Perilla

BBQ mullet with grilled radicchios and basil_preview

It might not be in her neighbourhood, but a visit to Perilla has Zoë Perrett considering a move to London’s Newington Green

Ah, Perilla. The place that makes me wish I was local to Newington Green, and that, like that bar in Cheers, it was where everybody knew my name and was really glad I came.

The thing is, the superb staff didn’t know me from Adam when I walked in. But post-supper in the low-lit, natural material-rich room, I walked into the wintery night with a spring in my step caused by an inkling that they were genuinely pleased I’d popped in.

After beautiful botanical cocktails, dinner begins with crusty hunks of seaweed bread with the whipped lamb fat butter that’s whipping Instagram’s fooderati into such a frenzy – and justly so. In fact, it’s so good we use it to bracket the meal, later ordering another round to accompany cheese.

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But before that comes a myriad of dishes to savour and share. Chef Ben Marks’ Noma training is evident in every multi-textured, simple-yet-somehow-supremely-complex creation – notably a menage-a-trois of baked celeriac, aged ceps, and apple-crisp fresh chestnuts.

Chopped seafood used as seasoning is a reoccurring – and successful – flourish: tiny bits of mussel add ozone depth to fried duck egg and parsley with more of that herb blended into a verdant sauce; minced cuttlefish bolognese cloaks cod beneath its chard leaf wrapper.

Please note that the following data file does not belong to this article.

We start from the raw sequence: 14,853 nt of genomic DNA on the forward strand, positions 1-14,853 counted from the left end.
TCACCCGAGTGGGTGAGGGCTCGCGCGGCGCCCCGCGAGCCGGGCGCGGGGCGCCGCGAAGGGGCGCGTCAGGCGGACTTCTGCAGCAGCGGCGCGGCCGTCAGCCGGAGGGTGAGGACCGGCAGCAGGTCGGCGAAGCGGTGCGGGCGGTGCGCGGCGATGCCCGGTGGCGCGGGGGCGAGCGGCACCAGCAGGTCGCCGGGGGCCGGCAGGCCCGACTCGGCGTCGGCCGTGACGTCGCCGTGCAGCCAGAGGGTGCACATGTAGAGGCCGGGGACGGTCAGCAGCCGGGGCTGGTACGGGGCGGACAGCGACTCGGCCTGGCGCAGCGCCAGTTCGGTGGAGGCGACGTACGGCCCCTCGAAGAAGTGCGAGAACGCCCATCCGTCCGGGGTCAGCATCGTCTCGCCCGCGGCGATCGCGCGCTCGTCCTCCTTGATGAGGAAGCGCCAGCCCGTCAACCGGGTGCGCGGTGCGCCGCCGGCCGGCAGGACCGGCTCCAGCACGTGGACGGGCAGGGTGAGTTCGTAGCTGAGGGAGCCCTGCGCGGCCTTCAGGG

Vegetable dishes are as interesting as their meaty counterparts; indeed, many are almost meaty in their own right. Rich umami aromas from a pot-roast of whole broccoli with various cabbages make our noses twitch like children in a Bisto ad.

Fried duck egg with chopped mussels and parsley_preview

Grilled slices of pork pluma hide more surprises than a game of pass-the-parcel – layered up with not only the advertised hispi cabbage and sauerkraut, but also nuts and headily
piquant cheese. Quince sauce-glossed short rib is a world away from that modish butch barbecued stuff; roasted hazelnuts and paper-thin slivers of radish apt accessories.

The single dessert option delivers. With a surface covered in meticulously-peeled, eyeball-like sultana grapes, the walnut custard looks like a surreal nightmare and tastes like a dream. Eaten alongside Winslade cheese, pears, and that aforementioned bread, it only pushes Perilla higher in my estimation.

Make it happen

Where: 1-3 Green Lanes, London N16 9BS
Find out more: To visit the website, click here

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